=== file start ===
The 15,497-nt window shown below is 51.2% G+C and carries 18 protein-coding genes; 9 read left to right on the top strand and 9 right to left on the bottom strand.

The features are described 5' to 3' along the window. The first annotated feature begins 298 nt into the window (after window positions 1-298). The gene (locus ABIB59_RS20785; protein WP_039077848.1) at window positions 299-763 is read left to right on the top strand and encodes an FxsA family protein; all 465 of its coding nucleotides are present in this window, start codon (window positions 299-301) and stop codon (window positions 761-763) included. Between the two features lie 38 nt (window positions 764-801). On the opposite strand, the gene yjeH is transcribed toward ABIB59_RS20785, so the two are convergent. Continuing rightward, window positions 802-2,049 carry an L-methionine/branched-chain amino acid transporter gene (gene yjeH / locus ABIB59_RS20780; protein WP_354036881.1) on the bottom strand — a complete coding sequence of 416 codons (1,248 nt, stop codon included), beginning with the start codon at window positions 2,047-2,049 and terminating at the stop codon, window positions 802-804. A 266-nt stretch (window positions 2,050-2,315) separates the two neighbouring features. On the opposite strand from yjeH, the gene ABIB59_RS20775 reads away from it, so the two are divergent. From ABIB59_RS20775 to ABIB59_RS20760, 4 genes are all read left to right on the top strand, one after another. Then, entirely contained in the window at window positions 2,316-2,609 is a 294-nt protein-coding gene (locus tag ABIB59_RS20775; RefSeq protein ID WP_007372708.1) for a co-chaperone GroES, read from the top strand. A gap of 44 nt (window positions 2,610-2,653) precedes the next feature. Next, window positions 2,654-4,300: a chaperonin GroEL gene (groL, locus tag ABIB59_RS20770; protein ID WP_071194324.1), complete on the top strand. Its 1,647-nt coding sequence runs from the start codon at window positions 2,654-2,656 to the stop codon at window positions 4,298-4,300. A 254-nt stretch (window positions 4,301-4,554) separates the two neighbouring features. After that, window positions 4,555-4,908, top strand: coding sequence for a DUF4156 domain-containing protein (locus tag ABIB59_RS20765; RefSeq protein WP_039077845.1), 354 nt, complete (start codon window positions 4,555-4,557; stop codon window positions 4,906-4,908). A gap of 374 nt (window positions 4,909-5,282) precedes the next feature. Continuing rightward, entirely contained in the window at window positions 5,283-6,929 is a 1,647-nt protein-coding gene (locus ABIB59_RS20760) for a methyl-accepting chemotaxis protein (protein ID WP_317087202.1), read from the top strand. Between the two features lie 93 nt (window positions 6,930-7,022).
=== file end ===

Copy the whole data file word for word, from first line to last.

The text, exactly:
The 15,497-nt window shown below is 51.2% G+C and carries 18 protein-coding genes; 9 read left to right on the top strand and 9 right to left on the bottom strand.

The features are described 5' to 3' along the window. The first annotated feature begins 298 nt into the window (after window positions 1-298). The gene (locus ABIB59_RS20785; protein WP_039077848.1) at window positions 299-763 is read left to right on the top strand and encodes an FxsA family protein; all 465 of its coding nucleotides are present in this window, start codon (window positions 299-301) and stop codon (window positions 761-763) included. Between the two features lie 38 nt (window positions 764-801). On the opposite strand, the gene yjeH is transcribed toward ABIB59_RS20785, so the two are convergent. Continuing rightward, window positions 802-2,049 carry an L-methionine/branched-chain amino acid transporter gene (gene yjeH / locus ABIB59_RS20780; protein WP_354036881.1) on the bottom strand — a complete coding sequence of 416 codons (1,248 nt, stop codon included), beginning with the start codon at window positions 2,047-2,049 and terminating at the stop codon, window positions 802-804. A 266-nt stretch (window positions 2,050-2,315) separates the two neighbouring features. On the opposite strand from yjeH, the gene ABIB59_RS20775 reads away from it, so the two are divergent. From ABIB59_RS20775 to ABIB59_RS20760, 4 genes are all read left to right on the top strand, one after another. Then, entirely contained in the window at window positions 2,316-2,609 is a 294-nt protein-coding gene (locus tag ABIB59_RS20775; RefSeq protein ID WP_007372708.1) for a co-chaperone GroES, read from the top strand. A gap of 44 nt (window positions 2,610-2,653) precedes the next feature. Next, window positions 2,654-4,300: a chaperonin GroEL gene (groL, locus tag ABIB59_RS20770; protein ID WP_071194324.1), complete on the top strand. Its 1,647-nt coding sequence runs from the start codon at window positions 2,654-2,656 to the stop codon at window positions 4,298-4,300. A 254-nt stretch (window positions 4,301-4,554) separates the two neighbouring features. After that, window positions 4,555-4,908, top strand: coding sequence for a DUF4156 domain-containing protein (locus tag ABIB59_RS20765; RefSeq protein WP_039077845.1), 354 nt, complete (start codon window positions 4,555-4,557; stop codon window positions 4,906-4,908). A gap of 374 nt (window positions 4,909-5,282) precedes the next feature. Continuing rightward, entirely contained in the window at window positions 5,283-6,929 is a 1,647-nt protein-coding gene (locus ABIB59_RS20760) for a methyl-accepting chemotaxis protein (protein ID WP_317087202.1), read from the top strand. Between the two features lie 93 nt (window positions 6,930-7,022).